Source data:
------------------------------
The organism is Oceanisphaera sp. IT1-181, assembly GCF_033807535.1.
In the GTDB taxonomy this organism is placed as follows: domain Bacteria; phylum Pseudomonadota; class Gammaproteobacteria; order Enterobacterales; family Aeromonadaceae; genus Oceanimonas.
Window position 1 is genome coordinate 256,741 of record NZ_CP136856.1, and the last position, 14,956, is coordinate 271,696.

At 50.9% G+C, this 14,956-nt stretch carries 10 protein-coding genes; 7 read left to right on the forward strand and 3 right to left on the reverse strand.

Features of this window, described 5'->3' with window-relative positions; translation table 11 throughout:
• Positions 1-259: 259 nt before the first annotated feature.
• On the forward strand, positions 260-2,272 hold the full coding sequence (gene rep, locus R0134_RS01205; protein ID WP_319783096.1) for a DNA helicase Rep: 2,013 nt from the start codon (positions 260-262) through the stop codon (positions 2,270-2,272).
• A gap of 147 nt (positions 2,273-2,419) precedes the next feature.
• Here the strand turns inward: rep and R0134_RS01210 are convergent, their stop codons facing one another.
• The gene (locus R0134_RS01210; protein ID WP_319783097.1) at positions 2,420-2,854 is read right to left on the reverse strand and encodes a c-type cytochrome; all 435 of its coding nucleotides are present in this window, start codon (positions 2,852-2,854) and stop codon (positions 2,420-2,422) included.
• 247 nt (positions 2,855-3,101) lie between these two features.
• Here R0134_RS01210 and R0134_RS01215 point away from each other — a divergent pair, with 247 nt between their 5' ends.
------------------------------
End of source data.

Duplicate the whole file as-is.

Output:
The organism is Oceanisphaera sp. IT1-181, assembly GCF_033807535.1.
In the GTDB taxonomy this organism is placed as follows: domain Bacteria; phylum Pseudomonadota; class Gammaproteobacteria; order Enterobacterales; family Aeromonadaceae; genus Oceanimonas.
Window position 1 is genome coordinate 256,741 of record NZ_CP136856.1, and the last position, 14,956, is coordinate 271,696.

At 50.9% G+C, this 14,956-nt stretch carries 10 protein-coding genes; 7 read left to right on the forward strand and 3 right to left on the reverse strand.

Features of this window, described 5'->3' with window-relative positions; translation table 11 throughout:
• Positions 1-259: 259 nt before the first annotated feature.
• On the forward strand, positions 260-2,272 hold the full coding sequence (gene rep, locus R0134_RS01205; protein ID WP_319783096.1) for a DNA helicase Rep: 2,013 nt from the start codon (positions 260-262) through the stop codon (positions 2,270-2,272).
• A gap of 147 nt (positions 2,273-2,419) precedes the next feature.
• Here the strand turns inward: rep and R0134_RS01210 are convergent, their stop codons facing one another.
• The gene (locus R0134_RS01210; protein ID WP_319783097.1) at positions 2,420-2,854 is read right to left on the reverse strand and encodes a c-type cytochrome; all 435 of its coding nucleotides are present in this window, start codon (positions 2,852-2,854) and stop codon (positions 2,420-2,422) included.
• 247 nt (positions 2,855-3,101) lie between these two features.
• Here R0134_RS01210 and R0134_RS01215 point away from each other — a divergent pair, with 247 nt between their 5' ends.